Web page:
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Scintillation Stars

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    Scintillation Stars

    I'll bet a lot of you have the "Scintillation" Stars pattern. I had written quite a ton of tips on it that got unraveled. It is such a fun pattern, ingenious how the 3D star emerges as you work through the pattern. They are so fun for using up yarn scraps, then do mini yarn-bombing with them...hang them in trees as you're walking the dog! I decided this morning I want a longer arm on the stars. I'm working on re-drafting the decreases to begin with 4 decreases per row, then transitioning to 2 decreases per row. This should elongate the star arms to make them more "funky." I'll report back on how that goes with pics before and after. I've included a pintrest link on the stars, if you're not familiar. Oops, the link didn't work, here's a pic.
    Sue

    Click image for larger version

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    Last edited by smasty; 12-20-2019, 11:03 AM.

    #2
    Is the pattern available?

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      #3
      I love these!
      Shelly in South Carolina

      "Be kind whenever possible. It is always possible." Dalai Lama

      US Gardening Zone 8B

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        #4
        Hello! Here's an update. This might be a long post because I'll try to recapture all the info I posted that got "unraveled."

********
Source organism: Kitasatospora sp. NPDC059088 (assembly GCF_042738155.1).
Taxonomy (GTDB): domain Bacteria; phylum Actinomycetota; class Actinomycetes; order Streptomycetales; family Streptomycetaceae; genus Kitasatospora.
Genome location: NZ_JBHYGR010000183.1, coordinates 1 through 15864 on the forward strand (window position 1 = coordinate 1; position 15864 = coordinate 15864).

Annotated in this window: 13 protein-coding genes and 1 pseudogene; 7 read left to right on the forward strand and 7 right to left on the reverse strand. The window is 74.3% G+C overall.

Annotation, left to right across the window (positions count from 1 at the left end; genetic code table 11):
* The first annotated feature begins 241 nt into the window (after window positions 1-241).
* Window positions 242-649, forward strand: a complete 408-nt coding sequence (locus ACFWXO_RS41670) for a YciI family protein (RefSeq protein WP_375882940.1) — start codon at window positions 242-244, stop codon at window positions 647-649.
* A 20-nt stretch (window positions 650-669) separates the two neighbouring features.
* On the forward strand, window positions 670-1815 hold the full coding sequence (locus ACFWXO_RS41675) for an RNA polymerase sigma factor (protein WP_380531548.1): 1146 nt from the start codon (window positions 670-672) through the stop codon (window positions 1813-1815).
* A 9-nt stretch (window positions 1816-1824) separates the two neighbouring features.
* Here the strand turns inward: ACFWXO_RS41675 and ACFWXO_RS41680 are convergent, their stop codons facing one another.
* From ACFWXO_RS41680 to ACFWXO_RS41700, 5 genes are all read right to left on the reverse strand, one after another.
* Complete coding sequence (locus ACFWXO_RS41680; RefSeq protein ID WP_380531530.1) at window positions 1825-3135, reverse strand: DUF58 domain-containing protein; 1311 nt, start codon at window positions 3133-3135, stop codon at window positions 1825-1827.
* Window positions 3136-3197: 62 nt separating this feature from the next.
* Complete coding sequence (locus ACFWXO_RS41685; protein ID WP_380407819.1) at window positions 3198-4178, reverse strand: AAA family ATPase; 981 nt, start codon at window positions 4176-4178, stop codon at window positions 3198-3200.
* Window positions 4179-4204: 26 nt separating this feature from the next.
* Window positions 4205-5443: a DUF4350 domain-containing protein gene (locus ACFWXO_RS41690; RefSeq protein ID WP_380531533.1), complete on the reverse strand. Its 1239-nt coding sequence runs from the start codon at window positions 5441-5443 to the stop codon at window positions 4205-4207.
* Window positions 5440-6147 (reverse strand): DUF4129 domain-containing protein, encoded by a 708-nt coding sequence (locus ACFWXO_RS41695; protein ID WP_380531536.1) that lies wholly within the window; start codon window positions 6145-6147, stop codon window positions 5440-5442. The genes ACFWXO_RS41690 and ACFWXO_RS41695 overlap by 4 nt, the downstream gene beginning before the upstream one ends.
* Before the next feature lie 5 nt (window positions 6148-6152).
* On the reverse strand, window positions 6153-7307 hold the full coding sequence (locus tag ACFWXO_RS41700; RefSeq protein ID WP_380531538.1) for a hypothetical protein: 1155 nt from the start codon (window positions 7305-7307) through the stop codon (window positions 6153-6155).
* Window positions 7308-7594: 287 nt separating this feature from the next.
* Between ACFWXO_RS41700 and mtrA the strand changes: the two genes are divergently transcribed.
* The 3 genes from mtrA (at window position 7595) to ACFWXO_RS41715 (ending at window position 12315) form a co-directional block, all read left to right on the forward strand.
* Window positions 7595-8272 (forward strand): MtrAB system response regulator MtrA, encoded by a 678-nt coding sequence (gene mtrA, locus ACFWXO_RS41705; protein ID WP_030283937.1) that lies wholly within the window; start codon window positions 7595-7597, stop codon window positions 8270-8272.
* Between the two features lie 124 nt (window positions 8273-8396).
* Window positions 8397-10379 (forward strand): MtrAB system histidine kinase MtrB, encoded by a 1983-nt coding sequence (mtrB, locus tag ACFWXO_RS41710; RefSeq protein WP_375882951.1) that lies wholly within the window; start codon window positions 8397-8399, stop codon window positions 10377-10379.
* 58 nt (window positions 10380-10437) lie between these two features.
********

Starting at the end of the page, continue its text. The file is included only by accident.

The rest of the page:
So, first of all, I was attempting to change the pattern to elongate the star arms a little. Success! The way the pattern is written, the star arms are an even multiple of stitches with a decrease of 2 per arm on each round (a center double decrease from the point inward). I figured by increasing the number of cast on, then increasing the decrease to 4 per arm per row, for a few rows only, would result in a longer arm. It worked. I found that for the first 10% of rows (based on the per-star-leg cast on) that was enough. There's pics I'll add below. Below you'll see a pic of a white star and a green star. The green star is as the pattern is written, it's fine but the legs are a little squatty. The white star is the new decrease pattern. The Green star is about 30 stitches per leg, the white star is 50 stitches per leg (250 cast on). 10% of 50 is 5, so for 5 rows I did the 4-decrease per leg, by adding an SSK and K2tog on each side of the center double decrease. Be sure to mirror it on side 2.

        Now, let me back up a little and recapture some of the tips that got unraveled.

        1. This is a lovely pattern, but the first time you knit it, you should relax and focus. Once you do a single star, you'll have it all memorized and you can do any size you want! It is so fun and awesome for using up even the smallest yarn scraps!
        2. The pattern will seem confusing as you knit it up. The star has 2 sides to it. The author suggests you do a Judy's Cast on, putting side one and two on a separate needle, but casting them both on at the same time. This means that you are fussing with a non working, but cast on needle the whole time you're doing side one. I found I much more prefer doing a waste-yarn cast on using the crochet chain method. When doing this you only cast on half the from the pattern (i.e. size Large is a 180 total cast on in the pattern, you would only cast on 90).